Here is the great news about how much exercise your dog requires - most dogs need roughly the same amount of exercise as you do. The CDC recommends that all humans get at least 30 minutes of moderate exercise daily. If you have a dog, they need at least that much - and more is almost always preferred.
And, like humans, different dogs have more energy to burn, which also affects how much exercise - and the type of exercise - are the best fit.
There are multiple benefits of getting enough exercise (for dogs and humans). They include:
However, there is one difference between dogs and humans; humans aren’t available in different breeds.
There is no arguing that different dog breeds require different levels of exercise. However, it’s also worth noting that a dog’s size doesn’t correlate to energy needs.
For example, while Greyhounds might be large and originally bred to be racing dogs, they're sprinters and not marathon runners. Therefore, they’re happy to lounge about in the apartment with only a short to medium walk each day. That’s very different from a working dog, such as a Husky or herding dog bred to go-go-go for hours at a time.
With that foundation in mind, here are six ways to ensure your dog gets enough daily exercise.
Do your homework and be honest with yourself about your lifestyle. Don’t get a dog with the idea that it will encourage you to walk or exercise every day. Instead, choose a dog that meets your current lifestyle reality. If that also means you’re encouraged to walk or exercise more - it’s a win-win for you both.
The flip side of that is don’t buy a toy poodle if you want a dog to accompany you on your weekly runs or marathon hikes. In that case, a working, sporting or herding dog is a much better fit! Dogs known for having high energy levels need an average of two hours a day to keep fit and not go stir-crazy.
Read books, research posts about choosing the right dog breed online, or speak to your vet or a local dog trainer to learn more about which breed is the best fit for your household, yard, family, and your current exercise routine.
Just like humans, puppies and juvenile dogs have far more energy than their adult versions. Even if you opt to get a breed that does just fine with a moderate walk each day, you should expect to put in more dog exercise time for the first year to three. In most cases, small dogs are full-grown and reach maturity in the first one to two years, while larger breeds take up to two or three years to move out of the puppy-like energy phase.
If there is more than one person in the household, and you notice the dog walks are tapering off, create a dog walking schedule and take turns. Dogs that don’t get exercise are far more likely to have separation anxiety or to participate in destructive behaviors to vent pent-up energy and frustration.
Make walking the dog part of the weekly family schedule. If you’re a parent, I assure you that taking the time to walk your dog with a child or with your children will provide opportunities for conversation and connection you wouldn’t have otherwise.
NOTE: You can also hire professional dog walkers to walk your dog for you on days your schedule doesn’t have room OR you could take them to doggy daycare twice a week.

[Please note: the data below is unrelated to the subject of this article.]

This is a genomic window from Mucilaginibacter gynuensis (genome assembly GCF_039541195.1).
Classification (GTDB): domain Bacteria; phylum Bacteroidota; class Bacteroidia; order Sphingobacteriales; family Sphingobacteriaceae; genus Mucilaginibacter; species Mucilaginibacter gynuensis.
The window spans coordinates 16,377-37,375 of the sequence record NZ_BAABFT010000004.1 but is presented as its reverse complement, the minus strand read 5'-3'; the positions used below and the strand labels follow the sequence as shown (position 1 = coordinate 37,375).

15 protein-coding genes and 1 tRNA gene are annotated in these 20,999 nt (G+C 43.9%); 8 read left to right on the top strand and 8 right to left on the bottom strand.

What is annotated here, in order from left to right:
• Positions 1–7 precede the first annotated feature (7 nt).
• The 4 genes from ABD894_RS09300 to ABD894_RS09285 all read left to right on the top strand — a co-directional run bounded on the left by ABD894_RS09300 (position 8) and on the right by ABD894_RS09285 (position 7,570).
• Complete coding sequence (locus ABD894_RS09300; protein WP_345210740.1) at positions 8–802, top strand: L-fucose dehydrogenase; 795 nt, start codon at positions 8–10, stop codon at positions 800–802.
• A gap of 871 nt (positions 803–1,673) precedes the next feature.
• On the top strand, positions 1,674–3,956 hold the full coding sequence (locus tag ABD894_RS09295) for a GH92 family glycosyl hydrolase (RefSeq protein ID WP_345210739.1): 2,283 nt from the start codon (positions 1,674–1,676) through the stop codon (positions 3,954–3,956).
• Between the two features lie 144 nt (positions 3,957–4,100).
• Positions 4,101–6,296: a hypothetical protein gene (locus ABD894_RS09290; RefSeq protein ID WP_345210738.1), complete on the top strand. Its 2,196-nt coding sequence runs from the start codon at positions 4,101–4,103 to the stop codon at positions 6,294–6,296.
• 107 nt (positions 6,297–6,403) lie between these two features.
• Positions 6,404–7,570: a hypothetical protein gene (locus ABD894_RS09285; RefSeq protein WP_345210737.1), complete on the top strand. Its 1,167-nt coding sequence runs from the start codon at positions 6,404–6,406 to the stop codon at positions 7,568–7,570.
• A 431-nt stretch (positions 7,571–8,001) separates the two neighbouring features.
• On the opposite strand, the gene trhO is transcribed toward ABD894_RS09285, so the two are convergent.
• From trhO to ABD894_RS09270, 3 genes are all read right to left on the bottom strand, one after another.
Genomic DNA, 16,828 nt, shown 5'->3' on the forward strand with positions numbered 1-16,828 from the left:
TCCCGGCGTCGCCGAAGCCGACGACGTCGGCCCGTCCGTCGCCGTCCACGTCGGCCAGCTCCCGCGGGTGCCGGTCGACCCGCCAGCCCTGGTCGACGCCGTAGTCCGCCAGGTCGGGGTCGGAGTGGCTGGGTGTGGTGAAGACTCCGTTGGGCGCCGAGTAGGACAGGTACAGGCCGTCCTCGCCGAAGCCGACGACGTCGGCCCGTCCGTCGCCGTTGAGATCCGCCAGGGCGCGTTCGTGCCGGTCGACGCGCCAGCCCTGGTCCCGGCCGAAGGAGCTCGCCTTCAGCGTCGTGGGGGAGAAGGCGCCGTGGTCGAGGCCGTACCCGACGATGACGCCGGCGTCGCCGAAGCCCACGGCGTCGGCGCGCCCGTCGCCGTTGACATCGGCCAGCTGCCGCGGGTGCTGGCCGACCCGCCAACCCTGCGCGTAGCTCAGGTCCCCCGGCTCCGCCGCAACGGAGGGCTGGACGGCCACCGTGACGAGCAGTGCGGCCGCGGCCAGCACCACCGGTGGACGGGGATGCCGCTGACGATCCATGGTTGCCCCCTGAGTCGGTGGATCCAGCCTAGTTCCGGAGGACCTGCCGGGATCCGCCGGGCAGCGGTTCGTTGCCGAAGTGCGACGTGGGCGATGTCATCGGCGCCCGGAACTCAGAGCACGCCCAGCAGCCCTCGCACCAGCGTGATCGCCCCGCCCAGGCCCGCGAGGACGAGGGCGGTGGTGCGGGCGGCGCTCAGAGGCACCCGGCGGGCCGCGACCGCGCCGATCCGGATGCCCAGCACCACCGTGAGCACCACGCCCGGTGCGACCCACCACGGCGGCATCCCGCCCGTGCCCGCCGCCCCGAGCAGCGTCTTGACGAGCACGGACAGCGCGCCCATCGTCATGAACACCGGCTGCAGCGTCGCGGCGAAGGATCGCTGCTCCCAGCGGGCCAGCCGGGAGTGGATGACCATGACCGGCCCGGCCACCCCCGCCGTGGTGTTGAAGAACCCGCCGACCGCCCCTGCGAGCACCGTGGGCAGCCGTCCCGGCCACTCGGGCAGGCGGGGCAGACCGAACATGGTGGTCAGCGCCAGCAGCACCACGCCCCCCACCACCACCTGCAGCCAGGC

Don’t have the time to take a walk every day? Consider visiting a local dog park in your area. Do a tour and find a favorite. In addition to socializing your dog with other dogs (just as important as socializing your dog with people and various environments), you have the opportunity to take a break for a bit as your dog plays, wrestles, chases, and romps around with other dogs.
In most cases, dogs that make it to the dog park a few times a week get far more opportunities for intense exercise levels than they have on the average walk. While it’s essential to keep an eye on your dog and engage with what’s happening (scuffles do take place from time to time), many people use dog park time to schedule a work phone call or catch up on emails or other tasks, optimizing the schedule space.
I’ve met very few dogs that don’t enjoy a good daily play session. And playing counts as exercise. That might look like 15 to 30 minutes of:
Have you ever seen a dog work its way through an agility course? If not, Click Here (skip to 2:17 if you don’t want to hear the announcers). While you shouldn’t feel pressured to compete in the Masters' Agility Competition at Westminster, you’ll be amazed at what just about any dog can learn - and love to do - with a basic backyard agility course.
Enrolling your dog in a group dog training class provides multiple benefits. First, you’ll be in touch with qualified dog trainers in your area and learn professional tips and tricks to teach your dog basic obedience cues along with some fun tricks. Second, your dog gets socialized with other dogs and people. Finally, the network of other dog-loving humans keeps you connected to the area's best dog parks and other dog-friendly places to exercise - as well as opportunities to schedule dog play dates.
Do you need an exercise outlet for your dog? Schedule an in-home consultation or group training session with Alternative Canine Training. We’ll provide professional and personalized recommendations about the best ways to ensure your dog gets the exercise they need. We can also refer you to the area’s best dog sitters, dog walkers, and doggy daycare providers - all of whom can be additional dog exercise resources.